Normally, when working in the kitchen, I collect all my food prep scraps and throw them into the compost tumbler in my backyard. However, several times on Pinterest, I’ve seen links for how to regrow plants from kitchen scraps and finally decided to give it a try. What an excellent way to reduce waste, right? I decided to experiment with the vegetables and fruits I currently have in the refrigerator, celery and pineapple. I will post my progress in the next few weeks. If these two experiments are successful, I will try other regrowable plants in my future post as well.
I researched several articles to figure out the most common and efficient way to regrow celery. I found that it’s really quite simple. All you have to do is take the base of the celery that you’ve cut and place it in a small bowl of water in a sunny part of the kitchen. Basically, the stalks will begin to regrow from the center of the celery. You can see little leaves in the center of the celery! Over the next week they will start to grow tall. I read that the next step is to plant it in a pot; I’ll post my potted plant in a few weeks when my little celery plant has grown a bit!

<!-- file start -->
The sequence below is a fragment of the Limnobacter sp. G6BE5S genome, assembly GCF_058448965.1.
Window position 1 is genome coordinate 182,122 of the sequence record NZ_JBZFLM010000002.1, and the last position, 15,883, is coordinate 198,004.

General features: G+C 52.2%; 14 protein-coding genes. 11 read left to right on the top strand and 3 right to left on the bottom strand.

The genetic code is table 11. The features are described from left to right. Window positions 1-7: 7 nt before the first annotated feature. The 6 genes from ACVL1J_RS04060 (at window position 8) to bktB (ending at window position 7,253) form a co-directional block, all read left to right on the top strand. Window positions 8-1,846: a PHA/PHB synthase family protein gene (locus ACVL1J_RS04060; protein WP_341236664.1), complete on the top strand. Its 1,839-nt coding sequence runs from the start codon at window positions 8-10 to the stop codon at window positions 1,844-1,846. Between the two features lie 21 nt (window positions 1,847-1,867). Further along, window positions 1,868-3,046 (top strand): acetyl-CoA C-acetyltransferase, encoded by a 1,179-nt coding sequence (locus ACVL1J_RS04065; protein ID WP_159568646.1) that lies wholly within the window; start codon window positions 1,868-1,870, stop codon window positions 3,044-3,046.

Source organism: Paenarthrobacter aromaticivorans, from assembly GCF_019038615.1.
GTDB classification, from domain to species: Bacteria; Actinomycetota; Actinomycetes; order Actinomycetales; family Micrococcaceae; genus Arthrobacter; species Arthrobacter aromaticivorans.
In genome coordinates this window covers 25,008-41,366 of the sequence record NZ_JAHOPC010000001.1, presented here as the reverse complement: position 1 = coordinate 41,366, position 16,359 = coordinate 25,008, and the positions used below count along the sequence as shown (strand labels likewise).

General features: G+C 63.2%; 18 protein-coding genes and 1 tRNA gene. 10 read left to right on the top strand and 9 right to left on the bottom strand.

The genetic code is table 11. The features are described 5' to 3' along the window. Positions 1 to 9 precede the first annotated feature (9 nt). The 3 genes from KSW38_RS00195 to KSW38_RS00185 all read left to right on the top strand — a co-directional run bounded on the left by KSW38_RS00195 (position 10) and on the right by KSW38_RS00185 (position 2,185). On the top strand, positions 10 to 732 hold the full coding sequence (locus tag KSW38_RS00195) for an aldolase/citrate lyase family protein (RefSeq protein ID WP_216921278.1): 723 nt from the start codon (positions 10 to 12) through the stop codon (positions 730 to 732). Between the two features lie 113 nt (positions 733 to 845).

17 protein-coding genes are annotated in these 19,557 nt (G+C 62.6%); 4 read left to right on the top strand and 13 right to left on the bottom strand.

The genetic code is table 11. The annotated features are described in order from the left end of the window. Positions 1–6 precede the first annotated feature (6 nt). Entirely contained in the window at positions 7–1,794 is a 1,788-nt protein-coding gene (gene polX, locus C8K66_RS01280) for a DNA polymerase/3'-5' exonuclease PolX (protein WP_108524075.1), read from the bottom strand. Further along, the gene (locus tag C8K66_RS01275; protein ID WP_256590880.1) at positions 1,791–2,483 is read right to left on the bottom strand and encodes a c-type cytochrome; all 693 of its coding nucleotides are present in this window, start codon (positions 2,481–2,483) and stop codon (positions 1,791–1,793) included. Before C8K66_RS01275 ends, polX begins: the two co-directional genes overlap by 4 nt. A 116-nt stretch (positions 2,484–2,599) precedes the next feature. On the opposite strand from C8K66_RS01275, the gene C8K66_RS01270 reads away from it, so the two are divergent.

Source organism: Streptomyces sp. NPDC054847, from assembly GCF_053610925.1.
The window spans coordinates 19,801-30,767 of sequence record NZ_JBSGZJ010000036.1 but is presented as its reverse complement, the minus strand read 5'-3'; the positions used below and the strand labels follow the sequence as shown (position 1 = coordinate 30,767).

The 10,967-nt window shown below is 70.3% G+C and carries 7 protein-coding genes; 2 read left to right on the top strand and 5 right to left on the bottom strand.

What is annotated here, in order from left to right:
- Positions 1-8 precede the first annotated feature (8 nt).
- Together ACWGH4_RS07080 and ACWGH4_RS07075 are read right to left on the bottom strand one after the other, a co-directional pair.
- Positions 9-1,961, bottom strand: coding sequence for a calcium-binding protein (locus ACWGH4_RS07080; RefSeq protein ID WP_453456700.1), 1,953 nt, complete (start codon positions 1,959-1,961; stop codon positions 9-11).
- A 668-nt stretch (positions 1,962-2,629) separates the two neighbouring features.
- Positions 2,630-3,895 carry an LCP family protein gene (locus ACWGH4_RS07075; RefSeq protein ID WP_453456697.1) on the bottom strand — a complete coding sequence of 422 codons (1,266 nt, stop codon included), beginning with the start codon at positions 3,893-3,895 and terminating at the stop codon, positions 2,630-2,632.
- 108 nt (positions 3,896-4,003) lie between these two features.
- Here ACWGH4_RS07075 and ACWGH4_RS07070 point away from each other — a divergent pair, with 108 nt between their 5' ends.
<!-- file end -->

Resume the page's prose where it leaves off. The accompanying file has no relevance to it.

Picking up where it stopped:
Regrowing pineapple is a bit more time intensive than celery. First, you need to twist the pineapple leaves crown from the body of the fruit. This is more efficient than cutting off the top. You don’t want to have any of the pineapple flesh attached to the roots (it will rot if you do apparently).
Next you need to cut a little bit at the base of the leaves so that it’s easier for the roots to grow. You should cut to where you can see little brown spots which are the root buds. This part of the plant is really delicate so only trim a little.
The next step is to remove some of the leaves at the base until you have about a one inch bare stalk. The base will take root, but the leaves will rot. It’s good to remove some of them for easier growth.
The very last step, to get your pineapple regrowth project started is to submerge the pineapple stalk in a few inches of water so that the roots can sprout. The leaves need to be outside of the water and the base submerged. I saw several other articles where people used tooth picks to position the pineapple. Unfortunately, I didn’t have any in my kitchen. I just used a small glass so that the base wouldn’t touch the bottom of the glass, giving it space to root. You need to put fresh water into the glass every few days. Basically just wait a few weeks until the roots are substantial. After the pineapple has strong roots, I will make a post about planting both the baby celery and pineapple plants!
For more great zero waste tips, check out our Zero Waste Lifestyle Pinterest board!